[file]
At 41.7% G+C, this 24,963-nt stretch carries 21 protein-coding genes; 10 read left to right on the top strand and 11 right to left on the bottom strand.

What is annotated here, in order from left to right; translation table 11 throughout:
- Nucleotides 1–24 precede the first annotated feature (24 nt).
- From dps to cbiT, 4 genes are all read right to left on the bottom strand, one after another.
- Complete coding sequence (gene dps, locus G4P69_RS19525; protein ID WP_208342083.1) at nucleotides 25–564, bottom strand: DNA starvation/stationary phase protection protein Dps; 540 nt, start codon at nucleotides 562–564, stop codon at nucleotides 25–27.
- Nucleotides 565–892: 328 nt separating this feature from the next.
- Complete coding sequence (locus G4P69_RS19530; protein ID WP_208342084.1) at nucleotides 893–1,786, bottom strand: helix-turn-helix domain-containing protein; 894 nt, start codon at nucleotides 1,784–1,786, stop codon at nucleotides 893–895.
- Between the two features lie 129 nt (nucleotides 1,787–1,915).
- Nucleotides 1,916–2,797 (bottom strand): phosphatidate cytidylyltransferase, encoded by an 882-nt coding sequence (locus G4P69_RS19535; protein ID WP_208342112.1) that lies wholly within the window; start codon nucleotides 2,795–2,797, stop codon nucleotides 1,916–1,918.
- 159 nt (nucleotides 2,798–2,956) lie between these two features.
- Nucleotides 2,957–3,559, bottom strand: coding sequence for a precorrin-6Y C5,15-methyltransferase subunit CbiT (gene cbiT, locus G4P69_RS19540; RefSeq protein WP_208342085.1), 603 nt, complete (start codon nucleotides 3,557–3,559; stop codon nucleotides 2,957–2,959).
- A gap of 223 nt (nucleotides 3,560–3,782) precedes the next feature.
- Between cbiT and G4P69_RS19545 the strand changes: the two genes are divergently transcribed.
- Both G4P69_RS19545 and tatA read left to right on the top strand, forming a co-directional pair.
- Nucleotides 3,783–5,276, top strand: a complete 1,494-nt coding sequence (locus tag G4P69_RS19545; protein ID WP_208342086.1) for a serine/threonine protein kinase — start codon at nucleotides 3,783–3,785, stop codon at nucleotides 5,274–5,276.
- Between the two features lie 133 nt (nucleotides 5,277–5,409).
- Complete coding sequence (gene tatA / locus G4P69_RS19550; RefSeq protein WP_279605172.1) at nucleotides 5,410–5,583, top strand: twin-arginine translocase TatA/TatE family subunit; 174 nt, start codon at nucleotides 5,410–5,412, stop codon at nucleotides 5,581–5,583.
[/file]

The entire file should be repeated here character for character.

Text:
At 41.7% G+C, this 24,963-nt stretch carries 21 protein-coding genes; 10 read left to right on the top strand and 11 right to left on the bottom strand.

What is annotated here, in order from left to right; translation table 11 throughout:
- Nucleotides 1–24 precede the first annotated feature (24 nt).
- From dps to cbiT, 4 genes are all read right to left on the bottom strand, one after another.
- Complete coding sequence (gene dps, locus G4P69_RS19525; protein ID WP_208342083.1) at nucleotides 25–564, bottom strand: DNA starvation/stationary phase protection protein Dps; 540 nt, start codon at nucleotides 562–564, stop codon at nucleotides 25–27.
- Nucleotides 565–892: 328 nt separating this feature from the next.
- Complete coding sequence (locus G4P69_RS19530; protein ID WP_208342084.1) at nucleotides 893–1,786, bottom strand: helix-turn-helix domain-containing protein; 894 nt, start codon at nucleotides 1,784–1,786, stop codon at nucleotides 893–895.
- Between the two features lie 129 nt (nucleotides 1,787–1,915).
- Nucleotides 1,916–2,797 (bottom strand): phosphatidate cytidylyltransferase, encoded by an 882-nt coding sequence (locus G4P69_RS19535; protein ID WP_208342112.1) that lies wholly within the window; start codon nucleotides 2,795–2,797, stop codon nucleotides 1,916–1,918.
- 159 nt (nucleotides 2,798–2,956) lie between these two features.
- Nucleotides 2,957–3,559, bottom strand: coding sequence for a precorrin-6Y C5,15-methyltransferase subunit CbiT (gene cbiT, locus G4P69_RS19540; RefSeq protein WP_208342085.1), 603 nt, complete (start codon nucleotides 3,557–3,559; stop codon nucleotides 2,957–2,959).
- A gap of 223 nt (nucleotides 3,560–3,782) precedes the next feature.
- Between cbiT and G4P69_RS19545 the strand changes: the two genes are divergently transcribed.
- Both G4P69_RS19545 and tatA read left to right on the top strand, forming a co-directional pair.
- Nucleotides 3,783–5,276, top strand: a complete 1,494-nt coding sequence (locus tag G4P69_RS19545; protein ID WP_208342086.1) for a serine/threonine protein kinase — start codon at nucleotides 3,783–3,785, stop codon at nucleotides 5,274–5,276.
- Between the two features lie 133 nt (nucleotides 5,277–5,409).
- Complete coding sequence (gene tatA / locus G4P69_RS19550; RefSeq protein WP_279605172.1) at nucleotides 5,410–5,583, top strand: twin-arginine translocase TatA/TatE family subunit; 174 nt, start codon at nucleotides 5,410–5,412, stop codon at nucleotides 5,581–5,583.